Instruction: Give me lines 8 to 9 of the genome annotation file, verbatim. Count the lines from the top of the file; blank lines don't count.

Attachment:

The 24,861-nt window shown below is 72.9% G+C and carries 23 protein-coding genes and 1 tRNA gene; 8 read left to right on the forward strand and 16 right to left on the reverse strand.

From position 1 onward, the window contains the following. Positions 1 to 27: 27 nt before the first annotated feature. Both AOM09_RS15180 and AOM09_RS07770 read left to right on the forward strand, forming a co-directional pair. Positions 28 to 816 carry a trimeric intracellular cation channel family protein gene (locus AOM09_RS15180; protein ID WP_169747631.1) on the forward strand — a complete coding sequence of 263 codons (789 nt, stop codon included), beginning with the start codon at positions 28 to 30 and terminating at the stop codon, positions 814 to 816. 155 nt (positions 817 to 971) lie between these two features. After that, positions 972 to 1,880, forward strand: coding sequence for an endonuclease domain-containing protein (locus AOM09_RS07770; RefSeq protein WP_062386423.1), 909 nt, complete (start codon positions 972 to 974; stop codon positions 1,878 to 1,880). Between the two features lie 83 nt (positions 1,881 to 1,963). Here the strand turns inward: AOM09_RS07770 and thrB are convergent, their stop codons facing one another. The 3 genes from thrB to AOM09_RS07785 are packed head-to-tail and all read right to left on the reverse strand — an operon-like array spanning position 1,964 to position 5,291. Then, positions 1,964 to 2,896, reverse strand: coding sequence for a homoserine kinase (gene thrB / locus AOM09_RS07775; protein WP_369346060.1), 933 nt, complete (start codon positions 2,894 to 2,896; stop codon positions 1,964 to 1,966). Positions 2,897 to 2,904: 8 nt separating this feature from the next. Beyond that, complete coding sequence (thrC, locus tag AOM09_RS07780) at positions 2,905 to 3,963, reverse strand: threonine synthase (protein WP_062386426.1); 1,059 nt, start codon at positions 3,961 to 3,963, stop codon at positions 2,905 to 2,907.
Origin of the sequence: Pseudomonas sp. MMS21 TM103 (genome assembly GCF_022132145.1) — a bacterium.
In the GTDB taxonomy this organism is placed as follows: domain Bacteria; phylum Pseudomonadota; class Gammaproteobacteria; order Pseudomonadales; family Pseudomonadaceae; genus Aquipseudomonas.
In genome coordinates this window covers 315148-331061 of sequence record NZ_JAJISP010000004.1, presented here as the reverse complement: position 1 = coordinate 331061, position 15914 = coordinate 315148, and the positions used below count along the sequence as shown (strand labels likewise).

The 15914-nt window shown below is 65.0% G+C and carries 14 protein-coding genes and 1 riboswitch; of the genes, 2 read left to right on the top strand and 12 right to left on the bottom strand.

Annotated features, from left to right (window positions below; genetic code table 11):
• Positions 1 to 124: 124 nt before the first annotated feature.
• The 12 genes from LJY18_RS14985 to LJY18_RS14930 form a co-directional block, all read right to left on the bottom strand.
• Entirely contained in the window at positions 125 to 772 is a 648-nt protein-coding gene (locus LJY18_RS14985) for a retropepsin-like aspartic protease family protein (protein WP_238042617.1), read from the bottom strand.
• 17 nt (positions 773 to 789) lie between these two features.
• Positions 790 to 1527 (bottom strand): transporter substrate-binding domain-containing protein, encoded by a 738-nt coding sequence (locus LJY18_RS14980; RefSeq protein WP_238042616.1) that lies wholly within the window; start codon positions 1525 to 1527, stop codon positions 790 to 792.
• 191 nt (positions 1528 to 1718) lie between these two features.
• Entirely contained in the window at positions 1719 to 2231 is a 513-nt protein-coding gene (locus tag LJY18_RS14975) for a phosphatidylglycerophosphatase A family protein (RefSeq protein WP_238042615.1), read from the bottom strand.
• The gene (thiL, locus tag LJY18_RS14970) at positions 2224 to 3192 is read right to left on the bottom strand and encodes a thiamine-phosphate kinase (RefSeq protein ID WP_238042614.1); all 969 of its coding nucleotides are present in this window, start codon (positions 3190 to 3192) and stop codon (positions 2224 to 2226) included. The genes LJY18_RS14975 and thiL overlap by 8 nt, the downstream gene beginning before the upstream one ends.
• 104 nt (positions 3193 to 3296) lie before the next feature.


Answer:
• Positions 1 to 124: 124 nt before the first annotated feature.
• The 12 genes from LJY18_RS14985 to LJY18_RS14930 form a co-directional block, all read right to left on the bottom strand.